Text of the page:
The Scarred One – Chapter Four

by Nov 5, 2002Stories

So this is what its like to be on an adventure, Alak thought as he marched along a hunter’s trail through the forest. He was certainly dressed for the part wearing a sleeveless green tunic, black boots, and his wild dark hair pulled back with a rubberband. A black bow was strapped to his back along with a quiver of arrows that magically replaced themselves.

The woods of Gondor were peaceful, the giant trees spreading their elegant branches above him, the emerald leaves sparkling in the sunlight. The birds sang their chorus among the leaves, a talent of which they needed no practice.

Alak traveled very light, carrying only his weapons and blanket with him. Elves believed the lightest travel made the fastest travel. Whatever Alak needed, he found in the forest.

As he walked, Alak began to feel something in the air, a strange oppression on his mind. Something bothered him, but he didn’t know what.

He sensed something behind him. But when Alak turned around, there was nothing there. And yet the strange presense still lingered in the back of his mind. Chills slithered up his spine as he turned forward, his ears alert as he listened for anything amiss.

The birds had stopped their singing and a dead silence descended upon him. Something was out there, something that couldn’t be heard, smelt, or seen. Only felt.

The silence was broken by the sound of distant thunder. A storm was moving in and fast. Dark clouds were gathering quickly, blocking out all sunlight. It was only a few minutes before lightning flashed blindly overhead, thunder shook the earth, and rain drops plummented to the ground by the trillions creating icy curtains.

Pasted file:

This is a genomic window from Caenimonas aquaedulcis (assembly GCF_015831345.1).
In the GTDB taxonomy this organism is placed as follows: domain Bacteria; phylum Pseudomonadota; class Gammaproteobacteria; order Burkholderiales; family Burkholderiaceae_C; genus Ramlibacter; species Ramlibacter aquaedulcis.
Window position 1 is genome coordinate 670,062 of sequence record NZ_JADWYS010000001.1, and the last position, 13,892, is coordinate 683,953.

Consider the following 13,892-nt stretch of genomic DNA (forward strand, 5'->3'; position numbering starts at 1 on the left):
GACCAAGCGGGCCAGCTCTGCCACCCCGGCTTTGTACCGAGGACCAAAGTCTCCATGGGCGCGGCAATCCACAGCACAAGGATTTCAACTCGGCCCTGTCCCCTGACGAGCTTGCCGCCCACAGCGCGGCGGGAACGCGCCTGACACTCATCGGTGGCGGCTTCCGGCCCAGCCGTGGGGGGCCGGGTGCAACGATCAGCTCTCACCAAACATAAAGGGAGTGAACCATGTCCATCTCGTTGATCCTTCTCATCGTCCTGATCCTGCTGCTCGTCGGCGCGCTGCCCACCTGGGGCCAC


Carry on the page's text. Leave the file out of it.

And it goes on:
Some say that the moment you truly embark on your adventure, your first task is to overcome your worst fear. For Alakolas Greenleaf, his worst fear was storms.

Ever since he was old enough to walk (around age 2), whenever it stormed he would waddle as fast as his little legs could carry him to his mother’s room and crawl under the blankets with her. There he would shake with fright, huddled against her breast, and Aurora would sing him a gentle lullaby to calm his fear while lightning illuminated the bedroom and thunder shook the walls.

They say that because Alak was born during the worst storm of the West was the reason he feared them so. Alak himself couldn’t explain why he was so afraid of storms. He just was even now as he shot down the path in terror.

The wind blew harshly against him as if trying to push him back, but Alak’s fear was stronger and shoved him forward. Thunder crashed almost right on top of him, so loudly that Alak screamed, covering his ears with his hands.

“GO AWAY! LEAVE ME ALONE!” he shouted at the top of his lungs, the sound a tiny squeak compared to the fury of the storm. He always imagined the lightning as a living, breathing monster, reaching out to grab him with icy fingers, to trap him and freeze him until his bones shattered. To Alak, lightning was not made of white-heat that burned like fire, but was made of luminous ice colder than the frozen North bent on destroying everything, especially him.

In his panic, Alak did not see the ravine until he nearly ran right off it. He tried to avoid it, but it was too late. He turned so sharply, that he lost his balance and fell down the ravine. Colors exploded in his brain as he slammed his head onto a rock. He was unconscious before he even hit the ground.